Episode 31: Mega Man Paper

My presentation for Boston pop Culture Conference. Too tired for details, will explain stuff later.

Once Upon a Time, in the Year 200X:

Exploring Fan Recreations of the Megaman Mythos in Music and Other Media

Twenty five years ago the Nintendo Entertainment System found itself with a new platformer whose frustrating level of difficulty was only surpassed by its fun gameplay and innovative player choices. Capcom unveiled one of its most iconic characters with the release of Mega Man in the US or Rock Man as it is known in the original Japanese. With ten installments of the original series and several titles ranging across multiple continuities and consoles, the Mega Man franchise has the record for most games out there. *Ludologically speaking, the games have a very consistent formula that gamers will immediately recognize. Choose the order in which you fight the evil Robot Masters and traverse their perilous stages. These worlds are themed appropriately for their end boss and contain a variety of enemies alongside perilous jumps overlooking instakill spikes and bottomless pits. Your main weapon is the reliable arm cannon or mega buster but the crux of the game involved acquiring the weapons of end bosses that leads to rock paper scissor style guesswork on behalf of the players to determine effectiveness for different situations.

*The classic series only added a few variations to the gameplay but the formula stayed mostly the same. The other consistent element of the games is the minimal storyline and the amazing music, both of which let fans fill in the gaps and rock out in their own way. This paper explores how these two aspects are reappropiated by fans in different media to reinterpret and add to the canon and mythos of the Mega Man series.

Let’s start with the overall basics of the story that have been set up by the games. In the not so distant future of the year 200X, Dr. Light created a series of robots with specific purposes to help mankind. *His greedy and ill intentioned assistant, Dr. Willy reprogrammed all but Rock to satisfy his nefarious deeds of apparent world domination. Rock would be then modified for battle and set out to stop Willy. After saving the world, Dr. Willy escapes prison builds eight more robot masters and the story is mostly the same from then out in each game. *The third game added three distinct characters to the fold. Roll, a sister to Megaman built at the same time and him, Rush the utility dog, and the actual first robot made by Light and Willy, Blues, aka Protoman.  * Serving as rival, brother, and enemy to Mega Man, Proto Man is mysterious and with no clear motivation or master. Straigh up playthroughs of the game do not reveal much else about any of the characters or the overall plot beyond what was previously mentioned. Going through the old instruction manuals that came with the game added some extra intricacies but these are mostly fluff details and the manuals are a rarity today. The games in Japan included a manga that explained the events leading up to the beginning of the first games but official translations in English are only now being released.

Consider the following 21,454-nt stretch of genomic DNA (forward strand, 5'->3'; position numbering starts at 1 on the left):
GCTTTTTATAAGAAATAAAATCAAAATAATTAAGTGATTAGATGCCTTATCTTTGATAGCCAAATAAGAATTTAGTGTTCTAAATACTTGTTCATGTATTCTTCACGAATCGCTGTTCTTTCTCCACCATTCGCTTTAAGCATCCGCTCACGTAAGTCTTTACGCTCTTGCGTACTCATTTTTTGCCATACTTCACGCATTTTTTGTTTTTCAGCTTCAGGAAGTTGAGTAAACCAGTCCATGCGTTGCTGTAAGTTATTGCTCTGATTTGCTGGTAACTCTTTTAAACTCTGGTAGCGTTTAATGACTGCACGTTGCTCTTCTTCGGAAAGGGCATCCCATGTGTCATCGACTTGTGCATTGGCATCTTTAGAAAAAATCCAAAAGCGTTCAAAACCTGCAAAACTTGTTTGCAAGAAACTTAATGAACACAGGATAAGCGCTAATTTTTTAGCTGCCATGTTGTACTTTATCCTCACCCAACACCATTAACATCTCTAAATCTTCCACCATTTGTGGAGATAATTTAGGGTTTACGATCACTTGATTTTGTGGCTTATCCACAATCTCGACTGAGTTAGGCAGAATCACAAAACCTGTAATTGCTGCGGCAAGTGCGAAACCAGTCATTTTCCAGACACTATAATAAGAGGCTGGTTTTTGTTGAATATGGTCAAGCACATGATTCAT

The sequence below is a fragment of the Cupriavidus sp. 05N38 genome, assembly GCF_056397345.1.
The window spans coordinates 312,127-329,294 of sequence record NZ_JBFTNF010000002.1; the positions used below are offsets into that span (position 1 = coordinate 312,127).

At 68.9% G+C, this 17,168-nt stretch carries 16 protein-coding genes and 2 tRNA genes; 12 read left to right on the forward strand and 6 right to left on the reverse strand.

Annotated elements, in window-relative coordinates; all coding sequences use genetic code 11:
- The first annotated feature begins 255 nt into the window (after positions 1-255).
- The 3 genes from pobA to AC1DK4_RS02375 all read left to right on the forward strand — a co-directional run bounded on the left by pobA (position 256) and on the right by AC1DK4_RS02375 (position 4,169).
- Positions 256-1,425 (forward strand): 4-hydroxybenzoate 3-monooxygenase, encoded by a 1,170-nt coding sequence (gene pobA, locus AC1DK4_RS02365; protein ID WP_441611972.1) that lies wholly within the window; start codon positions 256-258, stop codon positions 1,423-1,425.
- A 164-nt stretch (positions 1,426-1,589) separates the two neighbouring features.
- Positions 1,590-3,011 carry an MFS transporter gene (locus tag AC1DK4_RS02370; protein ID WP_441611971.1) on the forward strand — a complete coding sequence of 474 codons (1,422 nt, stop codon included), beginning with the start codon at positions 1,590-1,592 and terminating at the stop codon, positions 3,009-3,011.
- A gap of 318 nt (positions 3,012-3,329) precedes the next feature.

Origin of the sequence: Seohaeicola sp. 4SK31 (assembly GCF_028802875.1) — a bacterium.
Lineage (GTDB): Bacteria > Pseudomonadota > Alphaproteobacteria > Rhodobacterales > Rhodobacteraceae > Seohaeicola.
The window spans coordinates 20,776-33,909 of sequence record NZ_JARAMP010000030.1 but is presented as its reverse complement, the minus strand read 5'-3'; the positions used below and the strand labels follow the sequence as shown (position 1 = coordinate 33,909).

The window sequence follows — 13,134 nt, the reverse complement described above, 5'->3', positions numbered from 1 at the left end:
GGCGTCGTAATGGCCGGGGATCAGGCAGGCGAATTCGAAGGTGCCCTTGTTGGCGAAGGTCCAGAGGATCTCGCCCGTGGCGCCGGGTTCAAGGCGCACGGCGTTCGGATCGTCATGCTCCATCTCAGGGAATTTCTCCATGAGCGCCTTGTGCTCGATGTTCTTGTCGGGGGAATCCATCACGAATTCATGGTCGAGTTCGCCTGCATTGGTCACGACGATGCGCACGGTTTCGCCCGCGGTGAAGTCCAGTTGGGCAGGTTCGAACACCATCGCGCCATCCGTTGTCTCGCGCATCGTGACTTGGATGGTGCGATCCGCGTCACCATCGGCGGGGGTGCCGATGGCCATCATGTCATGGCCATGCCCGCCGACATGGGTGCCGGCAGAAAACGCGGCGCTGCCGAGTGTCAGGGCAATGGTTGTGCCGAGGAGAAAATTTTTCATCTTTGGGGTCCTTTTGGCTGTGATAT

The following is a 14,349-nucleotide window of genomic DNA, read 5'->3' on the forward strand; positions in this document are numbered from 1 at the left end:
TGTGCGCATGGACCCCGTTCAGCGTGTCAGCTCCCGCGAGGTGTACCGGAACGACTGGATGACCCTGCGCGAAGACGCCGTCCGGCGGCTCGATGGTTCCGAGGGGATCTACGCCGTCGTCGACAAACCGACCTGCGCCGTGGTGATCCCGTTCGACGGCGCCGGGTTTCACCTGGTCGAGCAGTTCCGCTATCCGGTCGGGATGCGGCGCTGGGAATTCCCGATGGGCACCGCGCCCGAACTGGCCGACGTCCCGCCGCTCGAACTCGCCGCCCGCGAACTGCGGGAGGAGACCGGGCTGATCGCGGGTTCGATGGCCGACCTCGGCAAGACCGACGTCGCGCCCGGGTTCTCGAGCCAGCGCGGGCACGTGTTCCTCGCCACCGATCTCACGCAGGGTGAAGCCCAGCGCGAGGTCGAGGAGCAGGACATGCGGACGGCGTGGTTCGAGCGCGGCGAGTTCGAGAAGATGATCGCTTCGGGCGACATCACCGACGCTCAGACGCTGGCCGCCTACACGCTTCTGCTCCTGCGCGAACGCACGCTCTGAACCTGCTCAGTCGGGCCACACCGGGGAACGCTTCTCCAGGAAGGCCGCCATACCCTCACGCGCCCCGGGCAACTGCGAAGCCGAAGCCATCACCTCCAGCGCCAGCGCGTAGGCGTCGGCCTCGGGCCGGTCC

*A lot of the character interpretations are taken for the animated television show, known mostly as the Ruby-Spears cartoon. Interesting additions like having Dr. Willy be German while Cut man and Guts Man being the in universe Abbot and Costello are accepted by fandom but not taken as strictly canon. Perhaps the most important element to consider is that the title hero is more than just programmed to follow orders. Dr. Light designed Mega Man with the ability to choose on his own the best course of action. This leads to him being able to lie and to volunteer himself for modifications to become the super fighting robot we all know and love.

There are two forms of music reappropiation that fans have applied to Mega Man in a direct and indirect fashion. The direct manner takes the actual music from the game and remixing it. *The most literal of these examples can be found with New York’s maestro of video game music “brentalfloss” of YouTube fame and his “what if this song had lyrics?” series. The title sequences of the send and third games are some of his most popular work and there is even a joke version for the fourth game of him just saying “Mega Man” over the music. Stand out lyrics include “Where’s that guy I know with balls like a rhino.” and *“I am also known as the blue bomber, I am voting for Ba-Rockman Obama.” His rendition of the first level of Wily’s castle from MM2 includes an interesting compliment to the villain as he stops his message of vengeance to admit “although I like your mustache.”

*Videogame rappers Duane and Brando decided to put a medley of the entire soundtrack to MM2 with more gangsta interpretations of the characters. Of note is the very misogynistic tone that the Mega Man takes on Roll as he tells her to “get back into the kitchen” after delivering a pimp slap. *The rock band known as The Megas took the same concept and took it a step further by doing a full album of each of the songs done by their respective robot masters. These normally one dimensional villains are given complex back stories and personalities, including Freudian excuses for their evil nature, like Airman, and a possible homoerotic fascination that Flash Man exhibits for the hero. *The group also teamed up with a similar band called Entertainment System to do the songs for the first game with the glaring exclusions of fan favorites Guts Man and Cut Man. An album with the third game’s songs is in development and they have performed some of their songs in their live shows.